Just my $0.02 worth…
This post inspired me to take a step back and review our collective progress toward providing interoperability to individual patients. On their behalf, I am disgusted with us. Join me in calling for immediate action: http://www.aegis.net/national-health-it-week-nhitweek-rant-point-of-care-interoperability-fail/ #NHITweek
I agree with Dr. Coli and the Clayton Christensen Institute. It is apparent that the ideal of ehr inter-operability is, and will remain a myth. I believe we should shift our attention and support to a new design which would leverage secure cloud storage (without imbedded patient identifiers) and smart personal devices which include fingerprint and voice recognition. Technology is at hand to seamlessly integrate ehr records flow. We just need to re-think how it should be done.
I’m glad to see the discussion that this post generated because it’s an important topic. But I have to disagree with the assertion that fixing the problem requires a new toolbox. I think the problem lies with the carpenters (and perhaps their unions and/or employers to carry the metaphor further), not their tools. The facts are:
1) Standards exist today to support effective health info exchange (and they continue to evolve as Dr. Aragam points out)
2) Exchanges that operate according to those standards are up and running at the national and state levels
3) Yet organizations are not sharing the information
Moving the tool set from, for example, a document sharing model to a cloud-based model doesn’t alter the fundamental problem which is lack of sharing. In fact some of the alternate tool set ideas make no sense to me. My elderly relatives and their peers don’t carry smart devices around for storing their PHRs. To the extent that we have an aging population especially in certain areas of the country, moving the solution down to personal technology levels might not make sense in real life. And of course the older a person is, generally speaking, the more likely they are to be interacting with the health care system and to be in need of effective interoperability.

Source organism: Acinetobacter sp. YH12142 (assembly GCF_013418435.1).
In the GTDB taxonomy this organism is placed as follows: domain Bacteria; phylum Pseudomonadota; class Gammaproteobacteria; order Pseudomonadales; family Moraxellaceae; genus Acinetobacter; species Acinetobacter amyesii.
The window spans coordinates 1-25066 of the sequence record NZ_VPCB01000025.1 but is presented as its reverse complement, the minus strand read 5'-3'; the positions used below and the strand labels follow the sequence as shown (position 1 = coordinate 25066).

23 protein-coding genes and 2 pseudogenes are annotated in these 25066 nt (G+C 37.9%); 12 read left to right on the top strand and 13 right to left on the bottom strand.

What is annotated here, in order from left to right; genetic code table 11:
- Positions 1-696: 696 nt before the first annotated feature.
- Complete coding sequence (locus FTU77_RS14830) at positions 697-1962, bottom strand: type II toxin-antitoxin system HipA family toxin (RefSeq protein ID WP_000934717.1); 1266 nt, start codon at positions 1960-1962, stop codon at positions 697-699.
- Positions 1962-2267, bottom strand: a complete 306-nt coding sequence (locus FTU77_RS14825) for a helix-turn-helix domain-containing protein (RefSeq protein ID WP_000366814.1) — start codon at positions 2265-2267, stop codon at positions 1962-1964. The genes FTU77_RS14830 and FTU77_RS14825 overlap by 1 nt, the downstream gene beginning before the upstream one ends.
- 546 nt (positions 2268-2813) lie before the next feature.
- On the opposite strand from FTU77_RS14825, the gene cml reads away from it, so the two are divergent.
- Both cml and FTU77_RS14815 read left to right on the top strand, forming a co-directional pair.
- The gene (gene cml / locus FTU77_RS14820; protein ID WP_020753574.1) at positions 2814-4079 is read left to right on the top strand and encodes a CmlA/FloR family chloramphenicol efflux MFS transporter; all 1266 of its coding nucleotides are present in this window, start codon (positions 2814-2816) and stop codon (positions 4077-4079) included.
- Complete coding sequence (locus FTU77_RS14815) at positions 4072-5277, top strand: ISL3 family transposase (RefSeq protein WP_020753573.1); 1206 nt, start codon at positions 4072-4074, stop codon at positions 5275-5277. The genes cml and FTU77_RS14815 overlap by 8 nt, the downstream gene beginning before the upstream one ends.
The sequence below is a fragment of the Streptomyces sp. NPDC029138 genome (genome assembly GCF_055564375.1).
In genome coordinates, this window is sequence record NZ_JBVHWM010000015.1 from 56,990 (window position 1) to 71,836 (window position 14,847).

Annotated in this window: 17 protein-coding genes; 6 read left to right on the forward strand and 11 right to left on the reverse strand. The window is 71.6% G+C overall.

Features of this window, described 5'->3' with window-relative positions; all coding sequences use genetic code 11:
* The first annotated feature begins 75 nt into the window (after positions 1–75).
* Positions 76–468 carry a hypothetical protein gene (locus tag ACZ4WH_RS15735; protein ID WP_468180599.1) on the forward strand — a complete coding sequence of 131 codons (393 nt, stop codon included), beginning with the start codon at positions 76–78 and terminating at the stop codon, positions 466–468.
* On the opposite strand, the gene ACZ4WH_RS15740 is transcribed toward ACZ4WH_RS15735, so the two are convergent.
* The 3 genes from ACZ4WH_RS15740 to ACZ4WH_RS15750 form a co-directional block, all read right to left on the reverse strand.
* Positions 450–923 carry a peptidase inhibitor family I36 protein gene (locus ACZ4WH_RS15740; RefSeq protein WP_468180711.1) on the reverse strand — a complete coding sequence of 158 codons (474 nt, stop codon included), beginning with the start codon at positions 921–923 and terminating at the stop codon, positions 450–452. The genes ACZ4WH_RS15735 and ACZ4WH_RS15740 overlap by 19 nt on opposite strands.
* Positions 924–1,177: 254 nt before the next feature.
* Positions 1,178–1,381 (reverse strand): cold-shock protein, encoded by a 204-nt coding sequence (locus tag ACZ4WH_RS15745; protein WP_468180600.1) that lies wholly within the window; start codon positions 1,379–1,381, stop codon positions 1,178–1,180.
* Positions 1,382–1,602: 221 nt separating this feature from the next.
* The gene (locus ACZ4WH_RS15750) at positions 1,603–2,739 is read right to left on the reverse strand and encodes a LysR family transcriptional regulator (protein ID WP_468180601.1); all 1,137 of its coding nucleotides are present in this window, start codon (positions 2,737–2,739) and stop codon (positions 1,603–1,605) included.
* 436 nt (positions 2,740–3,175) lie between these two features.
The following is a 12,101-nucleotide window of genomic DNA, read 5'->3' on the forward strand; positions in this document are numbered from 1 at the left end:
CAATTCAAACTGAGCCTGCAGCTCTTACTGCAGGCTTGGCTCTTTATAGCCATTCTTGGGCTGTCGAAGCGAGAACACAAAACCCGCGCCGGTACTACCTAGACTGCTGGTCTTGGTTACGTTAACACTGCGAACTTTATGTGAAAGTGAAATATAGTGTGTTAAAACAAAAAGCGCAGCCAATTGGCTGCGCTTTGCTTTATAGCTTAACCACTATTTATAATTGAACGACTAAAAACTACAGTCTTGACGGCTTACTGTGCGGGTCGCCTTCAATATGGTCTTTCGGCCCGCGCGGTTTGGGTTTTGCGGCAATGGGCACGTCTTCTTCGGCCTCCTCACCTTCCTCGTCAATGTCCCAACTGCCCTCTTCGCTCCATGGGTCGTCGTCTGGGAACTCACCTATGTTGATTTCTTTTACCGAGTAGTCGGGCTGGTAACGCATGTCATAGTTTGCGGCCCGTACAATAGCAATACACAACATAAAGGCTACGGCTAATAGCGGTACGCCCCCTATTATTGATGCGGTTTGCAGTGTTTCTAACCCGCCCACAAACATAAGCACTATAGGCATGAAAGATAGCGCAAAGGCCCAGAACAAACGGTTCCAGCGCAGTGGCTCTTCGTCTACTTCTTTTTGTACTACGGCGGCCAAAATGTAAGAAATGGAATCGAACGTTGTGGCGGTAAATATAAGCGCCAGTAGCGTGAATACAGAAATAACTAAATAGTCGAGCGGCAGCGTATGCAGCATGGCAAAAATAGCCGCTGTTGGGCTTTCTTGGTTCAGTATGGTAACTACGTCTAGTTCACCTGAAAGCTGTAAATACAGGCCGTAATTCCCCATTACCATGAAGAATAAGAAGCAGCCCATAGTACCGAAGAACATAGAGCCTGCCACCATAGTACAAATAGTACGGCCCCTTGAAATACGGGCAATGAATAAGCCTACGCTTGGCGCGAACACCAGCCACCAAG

There’s a Part II to the story in the blog post. My relative had to be transferred to the flagship hospital of the system she was admitted to in this latest encounter. That flagship hospital did not have electronic access to the records accumulated at the smaller hospital in its own system! That’s unforgivable in my opinion and points right back to the problem I mentioned earlier – current technology is not the barrier to making interoperability happen. The problem is the people who ‘own’ (I use that word loosely) and manage the data and the decisions they are making or not making to cooperate with interoperability. I think vendors have culpability as Mr. Hudson notes. My understanding is that some of the big players “don’t agree with the standards.” Isn’t like like GM saying they don’t agree with seat belts? And some providers share in the culpability – they consider the data “theirs” and are loath to share it because, I suppose, it represents a certain kind of intellectual capital? It leads me to wonder, sadly and somewhat frighteningly, that if there isn’t a clear business benefit to sharing information, is it not a priority? Is this about money and stock value instead of patient safety and quality of care?